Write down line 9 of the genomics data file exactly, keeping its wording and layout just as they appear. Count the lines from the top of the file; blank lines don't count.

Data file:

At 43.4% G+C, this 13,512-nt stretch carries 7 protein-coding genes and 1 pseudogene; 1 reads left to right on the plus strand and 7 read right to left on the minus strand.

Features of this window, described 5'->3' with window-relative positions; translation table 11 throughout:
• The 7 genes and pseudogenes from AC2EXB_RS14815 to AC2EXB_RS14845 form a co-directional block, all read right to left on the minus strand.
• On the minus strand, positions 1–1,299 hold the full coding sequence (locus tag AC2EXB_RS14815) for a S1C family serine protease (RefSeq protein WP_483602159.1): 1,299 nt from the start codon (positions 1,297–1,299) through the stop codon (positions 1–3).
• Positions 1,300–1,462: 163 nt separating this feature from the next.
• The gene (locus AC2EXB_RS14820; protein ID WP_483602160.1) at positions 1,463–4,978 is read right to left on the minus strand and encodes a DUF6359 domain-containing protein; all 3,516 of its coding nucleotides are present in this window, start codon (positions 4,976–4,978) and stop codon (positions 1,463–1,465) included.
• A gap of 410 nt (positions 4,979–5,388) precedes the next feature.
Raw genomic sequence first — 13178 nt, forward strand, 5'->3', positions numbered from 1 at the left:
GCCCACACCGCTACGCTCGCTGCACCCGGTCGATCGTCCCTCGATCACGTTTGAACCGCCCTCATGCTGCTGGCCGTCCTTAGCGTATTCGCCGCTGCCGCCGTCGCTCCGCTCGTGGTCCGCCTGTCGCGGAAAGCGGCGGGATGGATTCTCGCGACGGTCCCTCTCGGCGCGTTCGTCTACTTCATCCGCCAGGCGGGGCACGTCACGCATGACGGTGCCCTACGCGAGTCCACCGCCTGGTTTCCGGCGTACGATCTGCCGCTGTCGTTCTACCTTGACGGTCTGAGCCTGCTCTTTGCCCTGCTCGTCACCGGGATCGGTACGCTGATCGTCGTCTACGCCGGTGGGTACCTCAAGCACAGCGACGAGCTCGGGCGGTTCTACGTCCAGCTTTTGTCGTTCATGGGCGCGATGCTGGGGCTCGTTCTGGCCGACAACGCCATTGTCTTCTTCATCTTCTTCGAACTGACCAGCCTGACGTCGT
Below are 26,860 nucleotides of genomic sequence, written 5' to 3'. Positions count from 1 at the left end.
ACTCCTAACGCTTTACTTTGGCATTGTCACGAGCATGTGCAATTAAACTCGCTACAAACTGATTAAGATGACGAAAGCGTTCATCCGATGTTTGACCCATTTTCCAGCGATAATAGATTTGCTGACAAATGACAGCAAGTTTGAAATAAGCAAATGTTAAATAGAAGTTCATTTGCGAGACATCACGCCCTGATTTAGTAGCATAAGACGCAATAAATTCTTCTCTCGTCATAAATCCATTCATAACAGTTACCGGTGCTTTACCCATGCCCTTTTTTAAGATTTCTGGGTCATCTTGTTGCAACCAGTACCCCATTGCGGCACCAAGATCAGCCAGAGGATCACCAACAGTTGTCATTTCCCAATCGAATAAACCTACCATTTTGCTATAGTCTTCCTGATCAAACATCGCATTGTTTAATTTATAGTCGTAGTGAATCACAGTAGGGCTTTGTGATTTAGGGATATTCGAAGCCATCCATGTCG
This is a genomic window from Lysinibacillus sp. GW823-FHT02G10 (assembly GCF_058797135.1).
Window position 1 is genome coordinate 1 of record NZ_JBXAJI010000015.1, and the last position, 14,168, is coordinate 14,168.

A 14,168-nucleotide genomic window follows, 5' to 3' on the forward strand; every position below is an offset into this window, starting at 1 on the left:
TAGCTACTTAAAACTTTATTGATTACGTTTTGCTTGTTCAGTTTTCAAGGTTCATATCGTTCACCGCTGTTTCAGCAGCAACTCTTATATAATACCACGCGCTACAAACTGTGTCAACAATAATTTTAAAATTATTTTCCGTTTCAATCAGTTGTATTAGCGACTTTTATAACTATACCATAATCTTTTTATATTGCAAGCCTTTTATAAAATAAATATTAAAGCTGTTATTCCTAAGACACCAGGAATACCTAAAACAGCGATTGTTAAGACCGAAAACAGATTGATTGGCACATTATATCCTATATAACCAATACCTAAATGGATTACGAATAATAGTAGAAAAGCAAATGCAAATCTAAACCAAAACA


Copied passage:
GCCCACACCGCTACGCTCGCTGCACCCGGTCGATCGTCCCTCGATCACGTTTGAACCGCCCTCATGCTGCTGGCCGTCCTTAGCGTATTCGCCGCTGCCGCCGTCGCTCCGCTCGTGGTCCGCCTGTCGCGGAAAGCGGCGGGATGGATTCTCGCGACGGTCCCTCTCGGCGCGTTCGTCTACTTCATCCGCCAGGCGGGGCACGTCACGCATGACGGTGCCCTACGCGAGTCCACCGCCTGGTTTCCGGCGTACGATCTGCCGCTGTCGTTCTACCTTGACGGTCTGAGCCTGCTCTTTGCCCTGCTCGTCACCGGGATCGGTACGCTGATCGTCGTCTACGCCGGTGGGTACCTCAAGCACAGCGACGAGCTCGGGCGGTTCTACGTCCAGCTTTTGTCGTTCATGGGCGCGATGCTGGGGCTCGTTCTGGCCGACAACGCCATTGTCTTCTTCATCTTCTTCGAACTGACCAGCCTGACGTCGT